The researchers - led by Ana Domingos, Ph.D., from the Instituto Gulbenkian de Ciência in Portugal - describe the new immune cells, which they call sympathetic neuron-associated macrophages (SAMs), in a new paper published in the journal Nature Medicine.
Overweight and obesity pose major health risks because they raise the likelihood of developing type 2 diabetes, heart and circulation diseases, cancer, and other chronic diseases.
The worldwide epidemic of obesity and the health problems associated with it has increased scientific research into the underlying biology of the condition.
Macrophages and fat breakdown
In their study paper, Dr. Domingos and colleagues describe an area of research that is debating how a link between the immune system and the nervous system might affect fat breakdown.
Previous studies have suggested that macrophages that are active in obesity-related inflammation in fat tissue could be involved.
Macrophages are the "big eaters" of the immune system. They can be found in every type of tissue, where they eat up dead cells, bacteria, and other pathogens, and where they also trigger inflammation.
However, the mechanisms linking the action of macrophages to the nervous system and fat breakdown have not been studied in depth.
In previous work, Dr. Domingos' team had discovered that fat, or "adipose tissue," has a supply of nerves made up of sympathetic nerve cells, or neurons, that release the neurotransmitter norepinephrine to trigger the breakdown of fat.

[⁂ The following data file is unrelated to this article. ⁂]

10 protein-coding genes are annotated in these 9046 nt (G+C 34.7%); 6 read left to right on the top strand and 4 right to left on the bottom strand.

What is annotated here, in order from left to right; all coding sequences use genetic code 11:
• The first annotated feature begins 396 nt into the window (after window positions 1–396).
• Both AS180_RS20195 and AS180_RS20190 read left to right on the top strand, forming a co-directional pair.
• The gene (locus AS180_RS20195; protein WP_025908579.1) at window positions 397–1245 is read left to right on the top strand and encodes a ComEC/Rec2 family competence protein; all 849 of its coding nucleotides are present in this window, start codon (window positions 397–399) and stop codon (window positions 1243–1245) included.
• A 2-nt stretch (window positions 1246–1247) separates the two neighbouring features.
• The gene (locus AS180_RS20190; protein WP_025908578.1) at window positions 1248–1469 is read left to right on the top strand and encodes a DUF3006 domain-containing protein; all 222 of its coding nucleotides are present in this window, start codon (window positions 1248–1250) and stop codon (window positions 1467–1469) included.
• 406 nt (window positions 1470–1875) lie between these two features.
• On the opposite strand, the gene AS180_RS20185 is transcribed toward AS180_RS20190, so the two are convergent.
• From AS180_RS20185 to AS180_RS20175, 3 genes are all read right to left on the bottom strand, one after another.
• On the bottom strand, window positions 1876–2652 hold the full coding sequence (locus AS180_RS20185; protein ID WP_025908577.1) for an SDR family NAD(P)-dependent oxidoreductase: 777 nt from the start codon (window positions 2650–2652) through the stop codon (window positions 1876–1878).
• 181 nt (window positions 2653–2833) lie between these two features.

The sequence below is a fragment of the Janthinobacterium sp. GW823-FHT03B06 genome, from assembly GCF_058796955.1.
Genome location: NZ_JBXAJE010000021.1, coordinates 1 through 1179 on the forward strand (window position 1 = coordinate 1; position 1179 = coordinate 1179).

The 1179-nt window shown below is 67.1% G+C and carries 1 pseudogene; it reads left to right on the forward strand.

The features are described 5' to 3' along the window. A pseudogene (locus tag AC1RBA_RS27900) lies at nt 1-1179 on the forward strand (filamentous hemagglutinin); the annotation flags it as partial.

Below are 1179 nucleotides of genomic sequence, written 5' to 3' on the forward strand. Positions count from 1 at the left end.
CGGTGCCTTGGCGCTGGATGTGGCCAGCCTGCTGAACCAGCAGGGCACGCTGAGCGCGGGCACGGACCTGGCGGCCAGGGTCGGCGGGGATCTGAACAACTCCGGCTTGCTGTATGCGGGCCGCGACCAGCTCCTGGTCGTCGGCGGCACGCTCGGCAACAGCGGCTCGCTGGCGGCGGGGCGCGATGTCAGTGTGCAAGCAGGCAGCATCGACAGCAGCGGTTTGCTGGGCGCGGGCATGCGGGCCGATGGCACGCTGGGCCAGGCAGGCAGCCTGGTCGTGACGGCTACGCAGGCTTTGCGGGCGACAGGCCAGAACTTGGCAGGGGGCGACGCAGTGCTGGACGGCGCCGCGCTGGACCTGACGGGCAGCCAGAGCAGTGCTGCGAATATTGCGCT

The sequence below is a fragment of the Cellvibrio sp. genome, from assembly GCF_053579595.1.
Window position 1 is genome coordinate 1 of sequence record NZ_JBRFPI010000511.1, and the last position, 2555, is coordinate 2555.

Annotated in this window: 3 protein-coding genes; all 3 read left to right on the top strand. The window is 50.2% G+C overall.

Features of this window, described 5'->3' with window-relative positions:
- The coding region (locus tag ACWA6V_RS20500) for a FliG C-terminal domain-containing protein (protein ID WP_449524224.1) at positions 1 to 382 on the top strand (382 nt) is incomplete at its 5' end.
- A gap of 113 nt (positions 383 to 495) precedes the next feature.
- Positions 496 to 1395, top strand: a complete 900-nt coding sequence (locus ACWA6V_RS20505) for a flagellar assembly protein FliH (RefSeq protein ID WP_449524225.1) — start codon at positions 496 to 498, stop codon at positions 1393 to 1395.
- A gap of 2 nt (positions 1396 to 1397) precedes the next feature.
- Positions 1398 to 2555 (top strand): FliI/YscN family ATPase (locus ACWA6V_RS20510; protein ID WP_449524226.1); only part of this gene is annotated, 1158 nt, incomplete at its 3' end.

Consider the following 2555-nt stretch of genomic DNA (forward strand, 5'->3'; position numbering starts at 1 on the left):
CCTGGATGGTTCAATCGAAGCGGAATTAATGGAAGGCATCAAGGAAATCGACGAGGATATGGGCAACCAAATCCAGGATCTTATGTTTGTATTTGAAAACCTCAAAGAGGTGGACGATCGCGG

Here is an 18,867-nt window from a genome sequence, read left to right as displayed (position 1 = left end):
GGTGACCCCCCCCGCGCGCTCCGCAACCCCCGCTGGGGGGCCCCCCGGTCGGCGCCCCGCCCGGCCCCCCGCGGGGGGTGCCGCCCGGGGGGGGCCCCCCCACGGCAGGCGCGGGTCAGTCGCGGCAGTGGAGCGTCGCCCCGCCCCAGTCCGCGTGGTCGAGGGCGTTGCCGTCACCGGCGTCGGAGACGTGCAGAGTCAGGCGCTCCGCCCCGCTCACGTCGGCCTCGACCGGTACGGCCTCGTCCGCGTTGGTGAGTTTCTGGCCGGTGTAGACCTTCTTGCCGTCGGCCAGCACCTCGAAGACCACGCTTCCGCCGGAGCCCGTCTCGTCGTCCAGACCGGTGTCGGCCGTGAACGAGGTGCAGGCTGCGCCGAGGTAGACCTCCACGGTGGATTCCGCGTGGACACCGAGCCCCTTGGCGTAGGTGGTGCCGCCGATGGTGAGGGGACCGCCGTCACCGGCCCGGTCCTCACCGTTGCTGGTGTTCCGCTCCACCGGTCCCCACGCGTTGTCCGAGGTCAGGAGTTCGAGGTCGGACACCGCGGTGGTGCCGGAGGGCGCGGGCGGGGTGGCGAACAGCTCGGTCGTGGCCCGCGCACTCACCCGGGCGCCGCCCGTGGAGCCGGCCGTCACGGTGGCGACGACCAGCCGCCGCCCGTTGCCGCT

In the new study, they found that SAMs interact with, and influence the triggering of, the neurons that release the norepinephrine that triggers fat breakdown.
The team also discovered that SAMs dispose of norepinephrine and that obese mice have a much higher quantity of SAMs attached to neurons in fat tissue than lean mice.
The team suggests that this shows that SAMs play a key role in obesity by reducing norepinephrine in fat tissue, which, in turn, blocks the process of fat reduction.
Blocking protein boosted fat breakdown
Further investigations using genetically engineered mice uncovered more details about the underlying molecular mechanisms.
These showed that SAMs alone have a protein called Slc6a2 that latches onto norepinephrine. As far as they know, the researchers say that SAMs are the only type of immune cell that have this transporter protein.
The team also discovered that blocking this transporter protein in SAMs increased fat breakdown, energy use, and weight loss in the mice.
Finally, by analyzing nervous system samples from humans, the researchers discovered that we have an equivalent mechanism for clearing out norepinephrine.
Dr. Domingos suggests that targeting the norepinephrine transporter in SAMs may offer a way to overcome the "noxious off-target effects of several known drugs that block this molecular target."
"Overall, our results identify SAMs as a potential new molecular and cellular target for obesity therapy."